In addition to permits, labor and materials, building construction costs also include a 5 to 10 percent contingency as a safety net to cover unforeseen construction changes. The contingency amount can be reduced as the design progresses and building elements become more defined. However, a portion of the contingency should always be held through the entire construction process, since the nature of that process almost always results in changes.
Project alternates are a way to prepare for changes in market conditions or bidding environments. Alternates give owners more control over both the project and budget, ensuring that part of the project will be built. For example, a building committee may want to include ceramic tile on the pool deck in its planned aquatic center. However, because the budget is tight, the building committee may request a base bid that includes only a sealed, textured concrete surface. It also may request an alternate line-item price for the additional cost of ceramic tile in the same area. This way, the committee can control its final project cost by establishing alternate costs for certain project elements.
• Furniture, Fixtures and Equipment (FF&E). This category of the total project budget includes the cost of all items purchased to outfit the building, to make use of building amenities, and to allow for actual operation of the building. Ranging from 1 to 10 percent of the construction budget, FF&E costs can be best understood by thinking of the building as a toy model. If you were to turn the building model upside down, whatever falls out would be considered part of the FF&E costs. Furniture costs include tables, chairs, desks, filing cabinets and so on, while fixture costs include items such as televisions, telephones, stoves, refrigerators, art, computers and software. Exercise, cleaning, safety and maintenance equipment, as well as tools, are some of the items that make up the equipment costs. Like the construction contingency, the FF&E contingency, typically 5 to 10 percent of the FF&E budget, covers the cost of unforeseen items and can be reduced as the project proceeds.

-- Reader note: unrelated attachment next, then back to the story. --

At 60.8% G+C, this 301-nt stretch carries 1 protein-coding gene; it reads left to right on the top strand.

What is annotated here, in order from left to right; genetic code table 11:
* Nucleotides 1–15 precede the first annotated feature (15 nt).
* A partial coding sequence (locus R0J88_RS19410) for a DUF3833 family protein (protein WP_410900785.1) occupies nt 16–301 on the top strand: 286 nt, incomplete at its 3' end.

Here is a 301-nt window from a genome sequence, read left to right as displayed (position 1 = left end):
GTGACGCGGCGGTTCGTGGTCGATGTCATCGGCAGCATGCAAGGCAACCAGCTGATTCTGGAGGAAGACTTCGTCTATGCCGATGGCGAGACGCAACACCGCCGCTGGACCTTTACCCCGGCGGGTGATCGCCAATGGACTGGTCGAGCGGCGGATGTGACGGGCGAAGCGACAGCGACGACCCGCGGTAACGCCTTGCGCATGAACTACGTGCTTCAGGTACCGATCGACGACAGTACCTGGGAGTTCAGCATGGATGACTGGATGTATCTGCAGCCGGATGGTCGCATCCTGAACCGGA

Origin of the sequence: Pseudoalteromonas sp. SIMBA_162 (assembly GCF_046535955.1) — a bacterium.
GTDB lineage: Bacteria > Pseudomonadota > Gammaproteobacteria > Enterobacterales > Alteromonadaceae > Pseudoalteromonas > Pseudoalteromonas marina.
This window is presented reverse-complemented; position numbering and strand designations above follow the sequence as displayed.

• Operations and Start-Up. This category includes costs incurred prior to opening a facility, costs required to start operations of the facility and costs required to operate a facility for a given amount of time once open. Operations and start-up costs are items that need to be reviewed and accounted for in the overall project budget. Costs within this category include staffing, insurance, advertising, grand opening events, utilities, program development or classes, business license and contingency.
After defining and understanding the various components of a project budget, informed decisions can now be made to ensure that yours is adequate and realistic. Fewer misconceptions about project costs will occur as project partners and communities assume less and question more in an effort to tailor budget elements to a project's unique requirements. The process that each community undergoes will greatly affect the outcome of its project.
Planning an appropriate project budget goes beyond familiarizing yourself with its many (and often technical) components. Other factors are certain to come into play. Being mindful to carry out the following actions will positively influence a successful budget:
• Ask questions, confirm interpretations and assume nothing. • Gather all information available. • Become aware of the elements that are most likely to change. • Incorporate a reasonable contingency for the unknown. • Look at more than just one facility when determining your project's needs. • Anticipate changes in the national economy or local market and discuss financial accountability among the parties. • Consider having a professional feasibility study performed that incorporates both operations and preliminary building design to help define the overall project scope.
The communities of Towns A and B, albeit in simple terms, demonstrate the importance of a comprehensive understanding of a project budget. A genuine understanding of the budget will enable project team members to move smoothly through all phases of a project, riding out the inevitable bumps encountered along the way.